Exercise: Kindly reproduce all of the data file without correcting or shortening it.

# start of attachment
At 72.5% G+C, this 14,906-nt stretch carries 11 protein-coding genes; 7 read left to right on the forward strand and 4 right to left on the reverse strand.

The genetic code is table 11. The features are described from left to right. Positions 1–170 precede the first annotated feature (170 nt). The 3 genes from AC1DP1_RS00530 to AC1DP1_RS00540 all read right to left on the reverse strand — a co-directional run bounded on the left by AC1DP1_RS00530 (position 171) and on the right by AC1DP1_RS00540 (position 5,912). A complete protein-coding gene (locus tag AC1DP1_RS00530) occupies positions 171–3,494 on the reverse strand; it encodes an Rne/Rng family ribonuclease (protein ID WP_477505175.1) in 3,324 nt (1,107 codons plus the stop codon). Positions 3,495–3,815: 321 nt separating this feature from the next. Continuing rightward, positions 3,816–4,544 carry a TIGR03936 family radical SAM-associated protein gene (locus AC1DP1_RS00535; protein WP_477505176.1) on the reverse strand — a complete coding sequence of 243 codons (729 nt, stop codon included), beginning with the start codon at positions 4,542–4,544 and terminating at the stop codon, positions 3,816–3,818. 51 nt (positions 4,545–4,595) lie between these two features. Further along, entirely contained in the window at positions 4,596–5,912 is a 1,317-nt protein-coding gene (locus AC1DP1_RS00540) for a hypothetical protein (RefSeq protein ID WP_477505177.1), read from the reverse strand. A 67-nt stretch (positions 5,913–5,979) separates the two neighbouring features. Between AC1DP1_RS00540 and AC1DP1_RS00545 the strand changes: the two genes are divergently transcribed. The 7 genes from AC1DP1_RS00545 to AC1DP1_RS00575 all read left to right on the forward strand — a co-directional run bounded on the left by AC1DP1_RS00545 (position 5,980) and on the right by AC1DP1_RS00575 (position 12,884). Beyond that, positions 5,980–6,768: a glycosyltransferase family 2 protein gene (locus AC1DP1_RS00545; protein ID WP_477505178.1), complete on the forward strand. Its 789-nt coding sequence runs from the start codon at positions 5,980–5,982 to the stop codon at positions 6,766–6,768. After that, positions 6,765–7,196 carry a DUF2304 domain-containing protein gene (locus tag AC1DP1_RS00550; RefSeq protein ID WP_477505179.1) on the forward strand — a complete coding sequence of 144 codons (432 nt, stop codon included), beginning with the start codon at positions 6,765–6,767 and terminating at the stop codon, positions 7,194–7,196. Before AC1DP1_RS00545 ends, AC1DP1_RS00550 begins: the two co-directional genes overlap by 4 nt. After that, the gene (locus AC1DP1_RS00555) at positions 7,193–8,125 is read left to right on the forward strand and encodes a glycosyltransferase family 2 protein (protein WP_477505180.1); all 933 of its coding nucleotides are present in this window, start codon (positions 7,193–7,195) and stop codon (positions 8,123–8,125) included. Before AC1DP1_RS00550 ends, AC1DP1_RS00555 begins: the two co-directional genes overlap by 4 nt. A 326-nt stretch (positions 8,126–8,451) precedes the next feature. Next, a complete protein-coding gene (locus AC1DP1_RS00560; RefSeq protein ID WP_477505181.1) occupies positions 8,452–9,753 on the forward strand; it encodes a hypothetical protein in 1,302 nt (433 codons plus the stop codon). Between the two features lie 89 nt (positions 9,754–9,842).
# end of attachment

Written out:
At 72.5% G+C, this 14,906-nt stretch carries 11 protein-coding genes; 7 read left to right on the forward strand and 4 right to left on the reverse strand.

The genetic code is table 11. The features are described from left to right. Positions 1–170 precede the first annotated feature (170 nt). The 3 genes from AC1DP1_RS00530 to AC1DP1_RS00540 all read right to left on the reverse strand — a co-directional run bounded on the left by AC1DP1_RS00530 (position 171) and on the right by AC1DP1_RS00540 (position 5,912). A complete protein-coding gene (locus tag AC1DP1_RS00530) occupies positions 171–3,494 on the reverse strand; it encodes an Rne/Rng family ribonuclease (protein ID WP_477505175.1) in 3,324 nt (1,107 codons plus the stop codon). Positions 3,495–3,815: 321 nt separating this feature from the next. Continuing rightward, positions 3,816–4,544 carry a TIGR03936 family radical SAM-associated protein gene (locus AC1DP1_RS00535; protein WP_477505176.1) on the reverse strand — a complete coding sequence of 243 codons (729 nt, stop codon included), beginning with the start codon at positions 4,542–4,544 and terminating at the stop codon, positions 3,816–3,818. 51 nt (positions 4,545–4,595) lie between these two features. Further along, entirely contained in the window at positions 4,596–5,912 is a 1,317-nt protein-coding gene (locus AC1DP1_RS00540) for a hypothetical protein (RefSeq protein ID WP_477505177.1), read from the reverse strand. A 67-nt stretch (positions 5,913–5,979) separates the two neighbouring features. Between AC1DP1_RS00540 and AC1DP1_RS00545 the strand changes: the two genes are divergently transcribed. The 7 genes from AC1DP1_RS00545 to AC1DP1_RS00575 all read left to right on the forward strand — a co-directional run bounded on the left by AC1DP1_RS00545 (position 5,980) and on the right by AC1DP1_RS00575 (position 12,884). Beyond that, positions 5,980–6,768: a glycosyltransferase family 2 protein gene (locus AC1DP1_RS00545; protein ID WP_477505178.1), complete on the forward strand. Its 789-nt coding sequence runs from the start codon at positions 5,980–5,982 to the stop codon at positions 6,766–6,768. After that, positions 6,765–7,196 carry a DUF2304 domain-containing protein gene (locus tag AC1DP1_RS00550; RefSeq protein ID WP_477505179.1) on the forward strand — a complete coding sequence of 144 codons (432 nt, stop codon included), beginning with the start codon at positions 6,765–6,767 and terminating at the stop codon, positions 7,194–7,196. Before AC1DP1_RS00545 ends, AC1DP1_RS00550 begins: the two co-directional genes overlap by 4 nt. After that, the gene (locus AC1DP1_RS00555) at positions 7,193–8,125 is read left to right on the forward strand and encodes a glycosyltransferase family 2 protein (protein WP_477505180.1); all 933 of its coding nucleotides are present in this window, start codon (positions 7,193–7,195) and stop codon (positions 8,123–8,125) included. Before AC1DP1_RS00550 ends, AC1DP1_RS00555 begins: the two co-directional genes overlap by 4 nt. A 326-nt stretch (positions 8,126–8,451) precedes the next feature. Next, a complete protein-coding gene (locus AC1DP1_RS00560; RefSeq protein ID WP_477505181.1) occupies positions 8,452–9,753 on the forward strand; it encodes a hypothetical protein in 1,302 nt (433 codons plus the stop codon). Between the two features lie 89 nt (positions 9,754–9,842).